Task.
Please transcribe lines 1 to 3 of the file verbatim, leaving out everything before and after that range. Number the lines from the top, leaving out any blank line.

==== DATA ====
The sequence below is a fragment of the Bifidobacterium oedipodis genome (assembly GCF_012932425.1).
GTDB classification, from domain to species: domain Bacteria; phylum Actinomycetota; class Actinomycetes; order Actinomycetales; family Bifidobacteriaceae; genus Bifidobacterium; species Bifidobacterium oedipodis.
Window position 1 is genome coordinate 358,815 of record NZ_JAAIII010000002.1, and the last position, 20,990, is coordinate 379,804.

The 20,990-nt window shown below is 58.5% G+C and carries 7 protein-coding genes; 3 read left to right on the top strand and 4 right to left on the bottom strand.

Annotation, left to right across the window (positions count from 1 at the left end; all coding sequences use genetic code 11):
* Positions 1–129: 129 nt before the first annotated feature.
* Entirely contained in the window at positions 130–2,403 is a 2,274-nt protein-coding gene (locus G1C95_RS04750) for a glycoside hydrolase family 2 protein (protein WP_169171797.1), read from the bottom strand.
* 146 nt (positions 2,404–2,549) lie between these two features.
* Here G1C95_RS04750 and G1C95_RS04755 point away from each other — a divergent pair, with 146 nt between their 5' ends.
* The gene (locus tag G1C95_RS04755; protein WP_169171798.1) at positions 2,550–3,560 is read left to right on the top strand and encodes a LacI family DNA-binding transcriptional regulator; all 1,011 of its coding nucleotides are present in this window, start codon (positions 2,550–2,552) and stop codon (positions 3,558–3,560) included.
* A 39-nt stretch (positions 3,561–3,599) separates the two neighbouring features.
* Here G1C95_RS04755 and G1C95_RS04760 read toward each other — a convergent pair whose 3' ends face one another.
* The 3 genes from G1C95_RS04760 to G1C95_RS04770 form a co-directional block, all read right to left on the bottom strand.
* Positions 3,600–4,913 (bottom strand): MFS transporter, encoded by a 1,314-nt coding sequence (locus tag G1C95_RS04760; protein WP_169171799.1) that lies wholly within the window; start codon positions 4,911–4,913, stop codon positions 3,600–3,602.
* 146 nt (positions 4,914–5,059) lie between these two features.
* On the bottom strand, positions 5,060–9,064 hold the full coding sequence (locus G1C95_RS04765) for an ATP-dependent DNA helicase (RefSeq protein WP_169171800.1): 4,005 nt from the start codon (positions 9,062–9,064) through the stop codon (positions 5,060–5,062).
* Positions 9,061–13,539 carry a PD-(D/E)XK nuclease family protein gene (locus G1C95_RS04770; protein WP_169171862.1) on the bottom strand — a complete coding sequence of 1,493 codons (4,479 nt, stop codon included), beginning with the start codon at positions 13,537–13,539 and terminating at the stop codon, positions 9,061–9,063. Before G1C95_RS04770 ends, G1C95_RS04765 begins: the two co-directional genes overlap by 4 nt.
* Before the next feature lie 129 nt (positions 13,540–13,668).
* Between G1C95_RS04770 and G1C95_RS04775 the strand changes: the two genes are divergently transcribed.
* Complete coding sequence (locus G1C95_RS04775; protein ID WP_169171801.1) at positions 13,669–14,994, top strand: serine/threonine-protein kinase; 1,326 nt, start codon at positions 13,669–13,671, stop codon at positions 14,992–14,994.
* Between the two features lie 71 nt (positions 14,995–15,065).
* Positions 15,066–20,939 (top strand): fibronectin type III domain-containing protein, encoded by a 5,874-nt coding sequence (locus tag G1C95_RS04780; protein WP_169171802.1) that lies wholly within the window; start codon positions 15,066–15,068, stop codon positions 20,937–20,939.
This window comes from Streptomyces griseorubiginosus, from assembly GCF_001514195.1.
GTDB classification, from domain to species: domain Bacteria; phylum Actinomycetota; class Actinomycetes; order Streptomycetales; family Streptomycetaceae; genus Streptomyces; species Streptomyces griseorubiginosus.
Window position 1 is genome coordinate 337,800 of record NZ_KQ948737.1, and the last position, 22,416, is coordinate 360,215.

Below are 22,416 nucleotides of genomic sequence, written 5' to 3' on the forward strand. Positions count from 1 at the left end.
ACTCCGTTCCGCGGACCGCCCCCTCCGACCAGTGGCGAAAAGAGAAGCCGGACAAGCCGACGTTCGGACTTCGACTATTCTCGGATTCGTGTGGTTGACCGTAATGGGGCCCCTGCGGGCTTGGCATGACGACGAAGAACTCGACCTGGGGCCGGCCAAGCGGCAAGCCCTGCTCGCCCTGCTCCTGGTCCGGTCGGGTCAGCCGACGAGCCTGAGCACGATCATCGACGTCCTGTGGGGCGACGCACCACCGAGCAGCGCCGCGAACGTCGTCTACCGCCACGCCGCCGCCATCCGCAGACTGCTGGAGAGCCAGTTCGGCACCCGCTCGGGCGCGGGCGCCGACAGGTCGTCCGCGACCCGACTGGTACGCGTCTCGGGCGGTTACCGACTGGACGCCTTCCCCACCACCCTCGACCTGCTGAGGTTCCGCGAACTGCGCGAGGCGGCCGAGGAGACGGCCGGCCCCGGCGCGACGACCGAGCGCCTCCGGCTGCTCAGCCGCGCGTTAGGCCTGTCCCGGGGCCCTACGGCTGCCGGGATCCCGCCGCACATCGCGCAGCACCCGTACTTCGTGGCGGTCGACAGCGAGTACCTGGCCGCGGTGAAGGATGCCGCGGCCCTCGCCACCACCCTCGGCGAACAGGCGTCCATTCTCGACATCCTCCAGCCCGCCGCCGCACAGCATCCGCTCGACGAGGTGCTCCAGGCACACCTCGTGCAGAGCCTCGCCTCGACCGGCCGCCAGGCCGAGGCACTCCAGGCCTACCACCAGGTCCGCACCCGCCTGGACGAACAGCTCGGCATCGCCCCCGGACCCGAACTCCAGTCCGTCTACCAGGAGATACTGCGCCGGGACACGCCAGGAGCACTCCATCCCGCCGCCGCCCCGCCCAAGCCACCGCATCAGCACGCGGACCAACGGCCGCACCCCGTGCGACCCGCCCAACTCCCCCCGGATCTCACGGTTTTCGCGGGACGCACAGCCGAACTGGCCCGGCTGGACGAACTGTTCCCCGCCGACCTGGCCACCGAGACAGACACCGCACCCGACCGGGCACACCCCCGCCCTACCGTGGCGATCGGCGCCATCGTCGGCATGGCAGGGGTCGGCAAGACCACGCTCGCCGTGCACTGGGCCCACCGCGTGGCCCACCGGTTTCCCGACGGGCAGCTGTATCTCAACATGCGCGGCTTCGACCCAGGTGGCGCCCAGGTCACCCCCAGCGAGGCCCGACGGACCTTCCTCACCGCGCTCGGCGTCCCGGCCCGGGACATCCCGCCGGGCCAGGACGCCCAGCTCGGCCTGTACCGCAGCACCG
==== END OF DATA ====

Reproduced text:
The sequence below is a fragment of the Bifidobacterium oedipodis genome (assembly GCF_012932425.1).
GTDB classification, from domain to species: domain Bacteria; phylum Actinomycetota; class Actinomycetes; order Actinomycetales; family Bifidobacteriaceae; genus Bifidobacterium; species Bifidobacterium oedipodis.
Window position 1 is genome coordinate 358,815 of record NZ_JAAIII010000002.1, and the last position, 20,990, is coordinate 379,804.